The storytelling pilot project “Re-imagining the high street through your stories” explores people’s stories of life on Oxford Road in Reading. Through community engagement with local residents and businesses it gives them a key role in deciding what they want to see happening on their high street, celebrating local heritage and the rich multicultural history of the area.
In the brief windows of relaxed Covid restrictions in autumn 2020, a small team from the University – Alice Mpofu-Coles and Robyn Woronka (PhD researchers in Human Geography) and Toby Barlow (a 3rd year Architecture student) – went to meet local residents, business owners and community groups on Oxford Road in west Reading. They listened to their stories of Oxford Road as a place and what it means to them, and how they would like to see it celebrated through art and heritage projects. Some of the conversations were informal, and others were conducted as interviews through Zoom video meetings or telephone conversations. A group of four young people preferred to record a storytelling podcast on what Oxford Road means to them as Reading residents. The participants also shared memorable pictures with the researchers and were involved in commissioning the artist.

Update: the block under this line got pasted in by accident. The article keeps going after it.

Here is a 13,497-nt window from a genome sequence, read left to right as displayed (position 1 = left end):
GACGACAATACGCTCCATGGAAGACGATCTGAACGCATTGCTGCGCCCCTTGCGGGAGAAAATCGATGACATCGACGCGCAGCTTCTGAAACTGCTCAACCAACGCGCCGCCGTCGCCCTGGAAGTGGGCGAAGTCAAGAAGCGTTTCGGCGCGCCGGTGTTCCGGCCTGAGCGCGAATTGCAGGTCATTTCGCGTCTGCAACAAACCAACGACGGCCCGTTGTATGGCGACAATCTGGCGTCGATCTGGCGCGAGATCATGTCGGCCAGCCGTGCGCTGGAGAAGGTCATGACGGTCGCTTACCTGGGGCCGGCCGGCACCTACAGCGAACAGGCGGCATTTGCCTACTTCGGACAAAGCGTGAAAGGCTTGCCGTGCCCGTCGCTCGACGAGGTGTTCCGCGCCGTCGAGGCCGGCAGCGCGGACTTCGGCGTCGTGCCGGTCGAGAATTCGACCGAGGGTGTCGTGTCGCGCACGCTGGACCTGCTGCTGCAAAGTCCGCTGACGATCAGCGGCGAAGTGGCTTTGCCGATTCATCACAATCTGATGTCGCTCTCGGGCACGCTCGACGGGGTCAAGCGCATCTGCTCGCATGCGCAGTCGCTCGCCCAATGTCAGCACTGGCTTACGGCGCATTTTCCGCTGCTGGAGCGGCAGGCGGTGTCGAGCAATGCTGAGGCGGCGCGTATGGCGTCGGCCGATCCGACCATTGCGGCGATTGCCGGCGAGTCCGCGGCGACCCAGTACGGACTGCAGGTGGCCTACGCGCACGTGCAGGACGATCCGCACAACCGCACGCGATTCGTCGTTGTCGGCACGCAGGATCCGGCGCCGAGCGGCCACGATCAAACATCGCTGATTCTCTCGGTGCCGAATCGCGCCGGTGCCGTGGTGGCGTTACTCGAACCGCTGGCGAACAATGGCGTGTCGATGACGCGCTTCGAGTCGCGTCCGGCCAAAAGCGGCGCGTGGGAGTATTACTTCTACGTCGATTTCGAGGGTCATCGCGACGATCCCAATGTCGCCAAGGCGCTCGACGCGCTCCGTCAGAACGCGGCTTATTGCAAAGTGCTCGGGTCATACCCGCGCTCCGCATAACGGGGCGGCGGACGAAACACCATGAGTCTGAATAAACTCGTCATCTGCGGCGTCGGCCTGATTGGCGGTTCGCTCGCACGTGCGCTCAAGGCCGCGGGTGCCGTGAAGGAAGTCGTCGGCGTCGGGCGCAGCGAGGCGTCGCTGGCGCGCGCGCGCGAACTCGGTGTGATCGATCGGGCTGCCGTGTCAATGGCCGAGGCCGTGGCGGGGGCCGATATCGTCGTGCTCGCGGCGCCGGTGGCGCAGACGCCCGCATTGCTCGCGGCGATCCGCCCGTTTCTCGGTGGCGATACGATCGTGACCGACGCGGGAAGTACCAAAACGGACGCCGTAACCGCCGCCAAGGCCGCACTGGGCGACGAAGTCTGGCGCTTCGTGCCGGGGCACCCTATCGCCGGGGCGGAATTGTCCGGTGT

The result of these conversations is collated in an online exhibition at the Reading Museum and three community art installations Recipes From My Ancestral Home’ (by Caroline Streatfield), ‘Look, Hear – Discover Oxford Road’ (Baker Street Productions) and a mural ‘Through your eyes’ (by Gemma Anusa). The artworks showcase the residents’ stories, demonstrating the impact of community engagement and storytelling as a research method. It has helped secure an additional grant from Historic England of £85,000 to create and deliver community-led cultural activities over the next three years as part of the High Street Heritage Action Zone.
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The Oxford Road Storytelling pilot project “Re-imagining the high street through your stories” was carried out through the University of Reading. It was led by Dr Sally Lloyd-Evans, Associate Professor in Human Geography, Public Engagement with Community Research Fellowship, collaborating with Reading Borough Council and Historic England.